Preparation of phosphine
Phosphine is prepared by hydrolyzing metal phosphide with water or mineral acid.
Tin and zinc phosphides are prepared by adding the equivalent quantity of amorphous phosphorus to the respective metals in the molten state covered with ammonium carbonate. Iron phosphide, by heating finely divided iron and amorphous phosphorus together, copper phosphide, by heating copper filings with amorphous phosphorus; magnesium phosphide, by adding the equivalent quantity of amorphous phosphorus to melted magnesium; sodium phosphide by carefully adding yellow phosphorus to fused sodium under petroleum. The phosphides of tin, zinc, iron, and copper are not decomposed by water; meanwhile sodium magnesium and calcium are decomposed by water. From magnesium phosphide, whether decomposed by water or by dilute hydrochloric acid, non-spontaneously inflammable hydrogen phosphide is obtained. From sodium phosphide, spontaneously inflammable hydrogen phosphide is obtained, which, in a great measure, readily changes to solid phosphide. The phosphides of tin and zinc are decomposed by cold dilute hydrochloric or sulfuric acid, but those of iron and copper are but slightly attacked even on boiling.
For the preparation of hydrogen phosphide from the phosphides of tin, zinc or magnesium, an Erlenmeyer flask of 200 to 300 ml capacity is fitted with a stopper carrying three tubes, one of which conducts carbon dioxide gas to the bottom of the flask to displace the air, the second admits the dilute acid from a tap-funnel, the third is the delivery tube. To the latter is attached a tube, filled with glass wool, from which the gas passes out. In the case of tin phosphide the flask is warmed gently on the water-bath at the commencement, after which the reaction proceeds regularly for thirty minutes to one hour, when as the reaction becomes slower, the flask may again be warmed. In the case of zinc or magnesium phosphides, no external heating is required. The method is preferable to the preparation with potassium hydroxide and phosphorus or to that with calcium phosphide, and demonstrates the formation of the phosphide of hydrogen in analogous manner to the other compounds of hydrogen with the non-metals, ammonia excepted. The preparation of zinc phosphide is also especially recommended as being simple. The synthesis of hydrogen phosphide may be shown by putting sodium phosphite or hypophosphite into a Kipp’s apparatus when the phosphide is readily detected in the gas evolved.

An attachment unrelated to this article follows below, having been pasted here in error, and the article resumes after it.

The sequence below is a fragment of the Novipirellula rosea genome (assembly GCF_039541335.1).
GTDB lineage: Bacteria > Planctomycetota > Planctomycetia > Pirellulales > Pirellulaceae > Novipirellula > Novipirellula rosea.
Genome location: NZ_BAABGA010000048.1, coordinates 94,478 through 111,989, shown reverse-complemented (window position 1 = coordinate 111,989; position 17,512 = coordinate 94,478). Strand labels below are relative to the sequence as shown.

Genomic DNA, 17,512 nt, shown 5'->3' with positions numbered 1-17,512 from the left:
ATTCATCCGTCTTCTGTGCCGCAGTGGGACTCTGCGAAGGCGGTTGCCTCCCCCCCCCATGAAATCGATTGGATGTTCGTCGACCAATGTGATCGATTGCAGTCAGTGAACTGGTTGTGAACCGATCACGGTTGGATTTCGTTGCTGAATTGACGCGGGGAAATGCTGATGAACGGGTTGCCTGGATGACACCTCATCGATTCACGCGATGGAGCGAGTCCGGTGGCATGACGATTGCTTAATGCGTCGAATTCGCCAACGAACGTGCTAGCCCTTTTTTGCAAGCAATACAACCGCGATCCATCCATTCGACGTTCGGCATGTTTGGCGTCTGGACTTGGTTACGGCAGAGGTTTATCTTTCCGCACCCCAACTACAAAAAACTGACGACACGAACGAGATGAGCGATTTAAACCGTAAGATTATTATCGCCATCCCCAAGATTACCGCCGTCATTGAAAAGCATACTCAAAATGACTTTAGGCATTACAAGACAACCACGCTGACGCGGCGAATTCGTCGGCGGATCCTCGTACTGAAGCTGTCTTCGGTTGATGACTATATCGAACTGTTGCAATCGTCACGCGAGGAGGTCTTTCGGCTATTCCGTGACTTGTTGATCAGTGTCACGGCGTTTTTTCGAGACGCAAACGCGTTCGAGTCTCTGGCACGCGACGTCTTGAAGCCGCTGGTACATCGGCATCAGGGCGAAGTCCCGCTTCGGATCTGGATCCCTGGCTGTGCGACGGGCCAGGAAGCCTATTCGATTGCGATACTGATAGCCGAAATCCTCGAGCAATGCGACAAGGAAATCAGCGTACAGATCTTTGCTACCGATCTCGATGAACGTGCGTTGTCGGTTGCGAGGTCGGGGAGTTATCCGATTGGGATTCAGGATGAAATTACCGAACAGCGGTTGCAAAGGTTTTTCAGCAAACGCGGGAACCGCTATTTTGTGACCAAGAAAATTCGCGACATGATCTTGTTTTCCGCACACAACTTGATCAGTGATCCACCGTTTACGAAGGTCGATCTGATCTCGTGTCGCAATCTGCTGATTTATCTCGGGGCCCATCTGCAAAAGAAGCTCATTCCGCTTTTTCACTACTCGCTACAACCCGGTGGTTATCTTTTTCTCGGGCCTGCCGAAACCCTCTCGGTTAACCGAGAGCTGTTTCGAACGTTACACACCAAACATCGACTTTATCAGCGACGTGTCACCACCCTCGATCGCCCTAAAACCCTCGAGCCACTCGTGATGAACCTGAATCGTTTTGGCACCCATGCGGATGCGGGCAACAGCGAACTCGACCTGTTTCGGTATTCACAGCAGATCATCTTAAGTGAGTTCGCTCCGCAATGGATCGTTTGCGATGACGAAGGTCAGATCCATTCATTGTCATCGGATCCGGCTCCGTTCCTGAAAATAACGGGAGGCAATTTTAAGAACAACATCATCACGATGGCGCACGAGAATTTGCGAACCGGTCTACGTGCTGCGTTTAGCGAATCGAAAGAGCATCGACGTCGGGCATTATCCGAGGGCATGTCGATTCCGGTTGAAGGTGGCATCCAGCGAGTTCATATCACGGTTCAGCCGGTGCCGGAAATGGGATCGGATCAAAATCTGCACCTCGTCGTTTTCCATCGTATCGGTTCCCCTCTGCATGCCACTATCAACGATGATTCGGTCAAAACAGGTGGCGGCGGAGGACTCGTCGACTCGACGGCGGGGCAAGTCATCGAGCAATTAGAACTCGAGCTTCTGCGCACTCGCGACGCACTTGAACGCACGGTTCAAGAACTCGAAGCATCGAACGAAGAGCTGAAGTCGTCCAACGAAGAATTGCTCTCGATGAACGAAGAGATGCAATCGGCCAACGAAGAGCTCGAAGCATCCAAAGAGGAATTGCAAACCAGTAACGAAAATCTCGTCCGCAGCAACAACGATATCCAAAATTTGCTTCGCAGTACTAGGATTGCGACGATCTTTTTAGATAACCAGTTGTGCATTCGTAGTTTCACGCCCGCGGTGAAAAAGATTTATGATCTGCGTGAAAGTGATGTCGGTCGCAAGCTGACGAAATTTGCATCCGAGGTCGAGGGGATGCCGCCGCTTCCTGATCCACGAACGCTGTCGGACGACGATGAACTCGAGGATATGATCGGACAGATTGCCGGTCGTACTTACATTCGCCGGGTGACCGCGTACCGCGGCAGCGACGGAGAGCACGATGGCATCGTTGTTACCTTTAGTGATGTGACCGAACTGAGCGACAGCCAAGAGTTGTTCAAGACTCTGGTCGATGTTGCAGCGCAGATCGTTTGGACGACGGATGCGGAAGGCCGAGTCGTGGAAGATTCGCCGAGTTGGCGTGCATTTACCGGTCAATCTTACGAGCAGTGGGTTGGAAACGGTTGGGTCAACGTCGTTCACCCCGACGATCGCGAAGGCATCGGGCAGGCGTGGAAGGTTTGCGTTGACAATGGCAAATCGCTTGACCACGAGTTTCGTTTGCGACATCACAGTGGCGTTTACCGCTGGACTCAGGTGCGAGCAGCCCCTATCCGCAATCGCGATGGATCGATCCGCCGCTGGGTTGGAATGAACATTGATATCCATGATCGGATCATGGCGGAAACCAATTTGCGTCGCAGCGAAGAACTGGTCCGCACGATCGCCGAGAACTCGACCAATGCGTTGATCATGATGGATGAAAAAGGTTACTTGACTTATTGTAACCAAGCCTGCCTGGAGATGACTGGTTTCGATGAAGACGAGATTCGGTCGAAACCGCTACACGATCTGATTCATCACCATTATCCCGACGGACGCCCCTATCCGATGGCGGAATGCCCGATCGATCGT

Laboratory manual of inorganic preparations, by H. T. Vulte, 133-135, 1895
Preparation of phosphine from phosphorus pentoxide and lithium aluminium hydride
Most convenient method for the small-scale synthesis of phosphine is the reaction between lithium aluminium hydride and phosphorus pentoxide since no volatile reagents or solvents are employed, phosphine obtained by such method is easily separated. However, the disadvantage of such method is the low yield (~10%) of the final product.
If lithium aluminium hydride has diethyl ether as an impurity ethylene is also obtained. To remove diethyl ether, lithium aluminium hydride is heated 110-150° C and then cooled to room temperature before the synthesis. The phosphorus pentoxide and fresh, finely ground lithium aluminium hydride were well mixed and placed in a long-necked 250-ml round-bottom reaction flask. The reaction flask was attached to the vacuum system. The long neck of the reaction flask was plugged with a loose plug of glass wool in order to prevent solid particles from being carried into the vacuum system. The flask is connected to a 500 ml surge bulb in order to protect the apparatus from the large volume of hydrogen suddenly evolved. Further, five traps in series immersed in liquid nitrogen were attached and the vacuum was applied to the reaction vessel. During the reaction, any volatile material formed in the reaction vessel would be pumped continuously through five traps in series immersed in liquid nitrogen. A mixture of phosphorus pentoxide 7.13 g and lithium aluminium hydride (free from diethyl ether) 0.21g (or in the molar ratio 8.3: 1) was heated to 165° C in a silicon oil bath. A very vigorous reaction takes place which is complete from few seconds to few minutes. The only volatile material is pure phosphine, which is collected in the trap and the yield of the reaction is 8%. Since both white and red phosphorus are produced in this reaction, the reaction vessel should be filled with nitrogen before disconnecting it from the vacuum system at the completion of the experiment.
Inorg. Chem., 1968, 7 (10), pp 2070–2072